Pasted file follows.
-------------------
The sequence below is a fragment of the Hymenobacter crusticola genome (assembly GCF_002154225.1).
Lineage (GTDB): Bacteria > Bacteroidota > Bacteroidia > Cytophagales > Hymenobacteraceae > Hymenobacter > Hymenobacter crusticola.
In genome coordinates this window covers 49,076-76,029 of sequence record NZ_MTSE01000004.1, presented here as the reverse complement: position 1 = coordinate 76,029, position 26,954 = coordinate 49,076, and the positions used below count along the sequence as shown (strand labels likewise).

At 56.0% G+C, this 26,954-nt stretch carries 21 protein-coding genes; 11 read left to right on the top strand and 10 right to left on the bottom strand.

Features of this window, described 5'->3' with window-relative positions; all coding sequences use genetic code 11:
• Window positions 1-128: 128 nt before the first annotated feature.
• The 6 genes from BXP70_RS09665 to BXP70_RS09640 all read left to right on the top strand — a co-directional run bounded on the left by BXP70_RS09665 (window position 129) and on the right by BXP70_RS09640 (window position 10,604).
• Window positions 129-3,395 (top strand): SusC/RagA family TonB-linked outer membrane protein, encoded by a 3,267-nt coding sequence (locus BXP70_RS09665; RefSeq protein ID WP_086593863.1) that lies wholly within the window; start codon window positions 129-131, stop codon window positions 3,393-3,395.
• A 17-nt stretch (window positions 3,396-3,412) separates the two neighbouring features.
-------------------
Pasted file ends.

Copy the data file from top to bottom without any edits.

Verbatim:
The sequence below is a fragment of the Hymenobacter crusticola genome (assembly GCF_002154225.1).
Lineage (GTDB): Bacteria > Bacteroidota > Bacteroidia > Cytophagales > Hymenobacteraceae > Hymenobacter > Hymenobacter crusticola.
In genome coordinates this window covers 49,076-76,029 of sequence record NZ_MTSE01000004.1, presented here as the reverse complement: position 1 = coordinate 76,029, position 26,954 = coordinate 49,076, and the positions used below count along the sequence as shown (strand labels likewise).

At 56.0% G+C, this 26,954-nt stretch carries 21 protein-coding genes; 11 read left to right on the top strand and 10 right to left on the bottom strand.

Features of this window, described 5'->3' with window-relative positions; all coding sequences use genetic code 11:
• Window positions 1-128: 128 nt before the first annotated feature.
• The 6 genes from BXP70_RS09665 to BXP70_RS09640 all read left to right on the top strand — a co-directional run bounded on the left by BXP70_RS09665 (window position 129) and on the right by BXP70_RS09640 (window position 10,604).
• Window positions 129-3,395 (top strand): SusC/RagA family TonB-linked outer membrane protein, encoded by a 3,267-nt coding sequence (locus BXP70_RS09665; RefSeq protein ID WP_086593863.1) that lies wholly within the window; start codon window positions 129-131, stop codon window positions 3,393-3,395.
• A 17-nt stretch (window positions 3,396-3,412) separates the two neighbouring features.